labor Inside Low-wage Workers’ Plan to Sue McDonald’s — and Win
A customer enters a McDonald's Corp. restaurant in San Francisco, Calif. on Jan. 22, 2014., David Paul Morris
The wage theft lawsuits filed against McDonald’s last week in New York, Michigan and California threaten to breach a wall that for decades has protected fast-food corporations from the demands of minimum wage workers.
The lawsuits accuse McDonald’s restaurants of various illegal labor practices. Many fast food workers, it’s alleged, have been taken “off the clock” either while working or while waiting on site to start or complete a shift; either way, federal law requires that the workers be compensated for their time. Another allegation is that many of these low-wage workers have gotten the cost of their uniforms deducted from their paychecks, effectively reducing their pay to below the federally or state-mandated minimum wage. Yet another allegation is that many fast food workers have been denied legally-mandated overtime pay.
What’s unusual here aren’t the claims of labor law violations, which are common enough, but rather, who’s being blamed. The wall that fast food workers hope to blast through with these class-action suits is the franchise system. All of the lawsuits name McDonald’s itself as a defendant, even though most of the targeted restaurants are owned not by McDonald’s but by McDonald’s franchisees.
Starting with Howard Johnson’s in the 1930s, franchising enabled fast-food companies largely to get out of the food business. Owning and operating the restaurants was mostly left to franchisees – usually mom and pop businesses that paid McDonald’s or Burger King or Dominos for the right to brandish their corporate trademark and prepare food according to their specifications. Today, most fast-food workers don’t work for McDonald’s or Burger King or Dominos; they work for franchisees licensed to sell their products.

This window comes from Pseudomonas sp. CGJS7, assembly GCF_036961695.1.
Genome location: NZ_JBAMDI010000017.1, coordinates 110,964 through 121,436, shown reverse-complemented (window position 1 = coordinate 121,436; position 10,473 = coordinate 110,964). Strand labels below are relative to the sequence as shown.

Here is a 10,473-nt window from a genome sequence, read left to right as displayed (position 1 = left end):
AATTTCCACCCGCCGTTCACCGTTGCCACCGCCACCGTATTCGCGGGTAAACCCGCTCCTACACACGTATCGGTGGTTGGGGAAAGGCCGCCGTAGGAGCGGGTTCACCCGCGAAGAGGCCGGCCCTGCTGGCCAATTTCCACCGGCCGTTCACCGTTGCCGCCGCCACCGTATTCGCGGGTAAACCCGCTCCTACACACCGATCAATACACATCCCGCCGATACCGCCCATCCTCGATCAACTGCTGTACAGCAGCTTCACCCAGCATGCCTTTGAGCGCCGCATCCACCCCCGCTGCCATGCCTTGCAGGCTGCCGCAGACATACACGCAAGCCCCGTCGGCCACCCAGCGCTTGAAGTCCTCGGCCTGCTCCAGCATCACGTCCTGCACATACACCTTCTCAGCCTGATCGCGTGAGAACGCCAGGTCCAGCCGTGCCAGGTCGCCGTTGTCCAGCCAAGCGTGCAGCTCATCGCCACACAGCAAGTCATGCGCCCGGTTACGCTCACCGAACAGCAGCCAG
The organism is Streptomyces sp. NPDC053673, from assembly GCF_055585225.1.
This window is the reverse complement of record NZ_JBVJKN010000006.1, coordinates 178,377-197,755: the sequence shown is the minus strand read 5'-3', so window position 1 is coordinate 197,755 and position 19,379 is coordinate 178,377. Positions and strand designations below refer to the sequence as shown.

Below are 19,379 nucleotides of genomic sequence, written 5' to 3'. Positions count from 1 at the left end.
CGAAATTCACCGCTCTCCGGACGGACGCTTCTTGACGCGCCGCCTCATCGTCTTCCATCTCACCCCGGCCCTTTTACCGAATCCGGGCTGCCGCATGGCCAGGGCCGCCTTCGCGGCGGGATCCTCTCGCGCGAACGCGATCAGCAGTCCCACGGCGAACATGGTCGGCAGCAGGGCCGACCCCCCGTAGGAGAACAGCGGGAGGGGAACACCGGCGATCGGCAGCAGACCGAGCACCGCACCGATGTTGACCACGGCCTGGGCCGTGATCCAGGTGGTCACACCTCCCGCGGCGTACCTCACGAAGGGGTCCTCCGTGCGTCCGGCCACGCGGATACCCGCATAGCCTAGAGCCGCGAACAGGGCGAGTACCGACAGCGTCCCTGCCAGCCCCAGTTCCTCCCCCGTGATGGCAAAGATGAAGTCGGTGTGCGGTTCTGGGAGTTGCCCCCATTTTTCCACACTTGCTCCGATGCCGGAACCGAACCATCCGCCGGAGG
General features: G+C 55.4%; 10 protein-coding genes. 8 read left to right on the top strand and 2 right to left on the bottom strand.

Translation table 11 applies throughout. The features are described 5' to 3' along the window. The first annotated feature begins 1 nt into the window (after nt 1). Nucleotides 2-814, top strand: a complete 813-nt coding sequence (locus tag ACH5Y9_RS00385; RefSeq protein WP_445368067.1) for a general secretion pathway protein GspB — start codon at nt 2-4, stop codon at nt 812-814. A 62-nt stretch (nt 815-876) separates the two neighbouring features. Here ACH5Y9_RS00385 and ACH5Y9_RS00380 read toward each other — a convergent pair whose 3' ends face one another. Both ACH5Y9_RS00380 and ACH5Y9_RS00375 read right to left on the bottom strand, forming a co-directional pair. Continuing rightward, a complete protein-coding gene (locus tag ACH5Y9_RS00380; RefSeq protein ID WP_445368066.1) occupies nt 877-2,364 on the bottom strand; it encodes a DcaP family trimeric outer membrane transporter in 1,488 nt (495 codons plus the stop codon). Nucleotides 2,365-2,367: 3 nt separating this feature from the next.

Practically speaking, franchising makes it very difficult to hold fast-food corporations accountable for most labor violations that occur in restaurants bearing their name. Those aren’t our employees, the corporations can say; you got a problem with how burger-flippers are treated, take it up with their franchisee bosses. In franchise agreements – the contracts prospective franchisees must sign on a take-it-or-leave-it basis – franchisors explicitly disavow such responsibility. The McDonald’s contract, for instance, stipulates that “Franchisee and McDonald’s are not and do not intend to be partners, associates, or joint employers in any way.”
In theory, plaintiffs could get around this obstacle by arguing that franchisors – even if they don’t tell franchisees how to treat employees – dictate so much else of what franchisees do, including what hours restaurants must stay open and even how to answer the phone, that franchisors create the circumstances that lead to labor abuses.
In general, fast-food franchising agreements have gotten so absurdly burdensome that franchising today is frequently compared to sharecropping. As with sharecropping, franchising is often unprofitable: A 2007 study commissioned by franchisors found that franchisees had higher failure rates on Small Business Administration loans than non-franchisees. But the unprofitability of any given franchisee needn’t worry his or her corporate master, because the franchisor takes all its fees “off the top.” Even a high failure rate poses little problem so long as other prospective franchisees are lined up to take over failing restaurants.
In practice, judges have been reluctant to assign fast-food corporations any indirect responsibility for the employment practices of their franchisees. To make McDonald’s or Burger King or Dominos a target, the plaintiff needs to demonstrate that the franchising arrangement in question is a sham. If a McDonald’s or Burger King or Dominos exercises more direct control over its franchisees’ workers than the franchise agreement lets on, then these companies may be held directly responsible for violations of federal labor law. That’s what the lawsuits filed last week aim to do.